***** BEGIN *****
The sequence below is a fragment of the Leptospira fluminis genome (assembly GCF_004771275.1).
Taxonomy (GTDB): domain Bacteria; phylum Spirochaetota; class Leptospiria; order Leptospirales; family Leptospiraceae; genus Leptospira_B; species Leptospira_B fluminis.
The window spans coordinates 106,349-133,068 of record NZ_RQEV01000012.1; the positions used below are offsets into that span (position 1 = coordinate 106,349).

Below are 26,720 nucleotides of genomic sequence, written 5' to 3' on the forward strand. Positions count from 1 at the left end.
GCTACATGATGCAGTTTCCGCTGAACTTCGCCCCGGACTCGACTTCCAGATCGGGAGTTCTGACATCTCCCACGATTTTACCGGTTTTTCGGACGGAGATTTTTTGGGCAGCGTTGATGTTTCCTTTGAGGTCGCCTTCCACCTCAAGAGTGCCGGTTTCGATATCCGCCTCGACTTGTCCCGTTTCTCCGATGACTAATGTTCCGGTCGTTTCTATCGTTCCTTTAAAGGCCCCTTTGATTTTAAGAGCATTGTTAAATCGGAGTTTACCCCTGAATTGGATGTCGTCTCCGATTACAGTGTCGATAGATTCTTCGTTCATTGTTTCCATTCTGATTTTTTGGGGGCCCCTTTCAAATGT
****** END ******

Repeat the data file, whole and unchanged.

The sequence below is a fragment of the Leptospira fluminis genome (assembly GCF_004771275.1).
Taxonomy (GTDB): domain Bacteria; phylum Spirochaetota; class Leptospiria; order Leptospirales; family Leptospiraceae; genus Leptospira_B; species Leptospira_B fluminis.
The window spans coordinates 106,349-133,068 of record NZ_RQEV01000012.1; the positions used below are offsets into that span (position 1 = coordinate 106,349).

Below are 26,720 nucleotides of genomic sequence, written 5' to 3' on the forward strand. Positions count from 1 at the left end.
GCTACATGATGCAGTTTCCGCTGAACTTCGCCCCGGACTCGACTTCCAGATCGGGAGTTCTGACATCTCCCACGATTTTACCGGTTTTTCGGACGGAGATTTTTTGGGCAGCGTTGATGTTTCCTTTGAGGTCGCCTTCCACCTCAAGAGTGCCGGTTTCGATATCCGCCTCGACTTGTCCCGTTTCTCCGATGACTAATGTTCCGGTCGTTTCTATCGTTCCTTTAAAGGCCCCTTTGATTTTAAGAGCATTGTTAAATCGGAGTTTACCCCTGAATTGGATGTCGTCTCCGATTACAGTGTCGATAGATTCTTCGTTCATTGTTTCCATTCTGATTTTTTGGGGGCCCCTTTCAAATGT